ANKARA (Reuters) – Turkey wants to expand its diplomatic presence in Asia as the region becomes the economic centre of the world, Foreign Minister Mevlut Cavusoglu said on Monday, adding that the initiative did not mark a shift away from Western allies.
“The international community is in a rivalry for greater involvement in Asia as it’s becoming the economic centre of the world. It is as valuable for us to be a part of Asia as it is for Europe, and standing on these two pillars is what makes us special,” Cavusoglu told an ambassadors’ conference in Ankara.
President Tayyip Erdogan said last month Turkey would turn elsewhere for fighter jets if the United States does not sell it F-35 planes, adding that a U.S. decision to cut Ankara from the programme would not deter it from meeting its needs.
Turkish companies have been closely involved in the programme since its inception in 2001 and the country has invested $1.4 billion in the development of the fighter jet with NATO allies.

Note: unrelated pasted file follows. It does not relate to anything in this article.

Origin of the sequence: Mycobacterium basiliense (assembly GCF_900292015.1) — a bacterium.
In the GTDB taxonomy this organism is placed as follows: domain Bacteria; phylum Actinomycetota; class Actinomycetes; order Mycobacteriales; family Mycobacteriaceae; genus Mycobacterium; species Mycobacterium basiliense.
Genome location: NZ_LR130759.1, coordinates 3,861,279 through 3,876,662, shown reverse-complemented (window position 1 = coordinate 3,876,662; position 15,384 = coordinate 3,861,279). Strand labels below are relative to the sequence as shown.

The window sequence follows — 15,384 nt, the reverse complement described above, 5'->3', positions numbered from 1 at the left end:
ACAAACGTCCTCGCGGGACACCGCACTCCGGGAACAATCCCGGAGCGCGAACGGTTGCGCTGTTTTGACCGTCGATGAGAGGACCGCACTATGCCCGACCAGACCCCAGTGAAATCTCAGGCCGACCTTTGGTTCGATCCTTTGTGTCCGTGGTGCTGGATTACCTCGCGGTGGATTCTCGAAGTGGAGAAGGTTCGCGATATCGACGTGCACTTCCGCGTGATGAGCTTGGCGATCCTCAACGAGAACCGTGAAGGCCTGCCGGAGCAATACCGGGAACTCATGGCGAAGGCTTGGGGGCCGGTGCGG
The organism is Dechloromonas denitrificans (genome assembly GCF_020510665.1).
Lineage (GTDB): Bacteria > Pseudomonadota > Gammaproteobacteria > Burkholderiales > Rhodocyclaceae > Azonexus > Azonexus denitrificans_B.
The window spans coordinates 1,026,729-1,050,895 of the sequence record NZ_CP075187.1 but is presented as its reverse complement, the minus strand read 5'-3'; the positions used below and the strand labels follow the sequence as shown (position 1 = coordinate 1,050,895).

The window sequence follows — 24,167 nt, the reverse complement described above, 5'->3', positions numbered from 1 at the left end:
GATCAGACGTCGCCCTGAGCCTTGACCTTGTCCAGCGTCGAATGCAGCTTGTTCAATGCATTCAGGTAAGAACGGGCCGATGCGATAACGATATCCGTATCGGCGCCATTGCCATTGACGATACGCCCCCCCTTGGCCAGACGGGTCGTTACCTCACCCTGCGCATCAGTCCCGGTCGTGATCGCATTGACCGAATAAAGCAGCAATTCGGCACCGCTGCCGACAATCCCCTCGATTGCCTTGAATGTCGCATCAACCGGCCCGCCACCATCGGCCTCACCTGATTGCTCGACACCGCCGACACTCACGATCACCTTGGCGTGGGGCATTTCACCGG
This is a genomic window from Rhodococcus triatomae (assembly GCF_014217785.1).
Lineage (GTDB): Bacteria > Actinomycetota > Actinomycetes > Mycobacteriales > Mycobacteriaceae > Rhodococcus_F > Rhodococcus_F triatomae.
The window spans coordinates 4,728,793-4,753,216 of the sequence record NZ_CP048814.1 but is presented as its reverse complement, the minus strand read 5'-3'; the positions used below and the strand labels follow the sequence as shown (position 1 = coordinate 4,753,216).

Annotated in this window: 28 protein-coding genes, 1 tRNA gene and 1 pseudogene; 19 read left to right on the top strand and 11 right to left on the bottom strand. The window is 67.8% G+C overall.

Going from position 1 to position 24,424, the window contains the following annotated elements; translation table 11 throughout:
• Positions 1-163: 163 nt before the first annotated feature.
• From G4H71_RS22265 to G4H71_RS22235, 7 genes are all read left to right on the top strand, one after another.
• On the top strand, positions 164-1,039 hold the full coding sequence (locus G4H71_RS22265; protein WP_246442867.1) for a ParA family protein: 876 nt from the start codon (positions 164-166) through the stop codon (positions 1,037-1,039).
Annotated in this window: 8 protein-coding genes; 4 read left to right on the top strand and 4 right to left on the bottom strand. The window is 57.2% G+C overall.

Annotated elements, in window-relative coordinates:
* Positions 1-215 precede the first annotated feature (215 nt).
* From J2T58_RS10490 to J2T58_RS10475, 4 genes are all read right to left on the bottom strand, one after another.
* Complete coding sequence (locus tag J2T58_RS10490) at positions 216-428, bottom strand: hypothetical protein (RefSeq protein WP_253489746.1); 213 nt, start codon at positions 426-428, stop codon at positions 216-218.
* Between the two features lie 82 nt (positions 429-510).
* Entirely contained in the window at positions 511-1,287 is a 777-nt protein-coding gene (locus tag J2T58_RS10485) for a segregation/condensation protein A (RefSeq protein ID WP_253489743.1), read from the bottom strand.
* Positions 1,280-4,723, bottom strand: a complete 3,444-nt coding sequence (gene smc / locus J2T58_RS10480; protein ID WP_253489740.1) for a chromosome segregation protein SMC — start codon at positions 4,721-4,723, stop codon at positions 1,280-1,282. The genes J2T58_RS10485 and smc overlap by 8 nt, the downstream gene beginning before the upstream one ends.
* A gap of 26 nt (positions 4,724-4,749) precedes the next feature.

Washington has objected to Turkey buying the Russian S-400 system, saying that operating it alongside the F-35 would compromise the stealth fighter. It said it will not allow F-35s to operate in airspace where the Russian system is active.
“Now our Western friends will say again, ‘What’s happening, is your foreign policy axis shifting, is Turkey looking for another place to steer away from the West?’” Cavusoglu said.
“So let me ask our Western allies: ‘When you approach those places, your foreign policy axis does not shift. When Turkey does the same thing, why do you think its axis shifts?’
“Essentially, Turkey is the bridge between Europe and Asia, and is the axis itself… There’s no need to question that.”
(Reporting by Tuvan Gumrukcu,; Writing by Ece Toksabay, editing by Ed Osmond)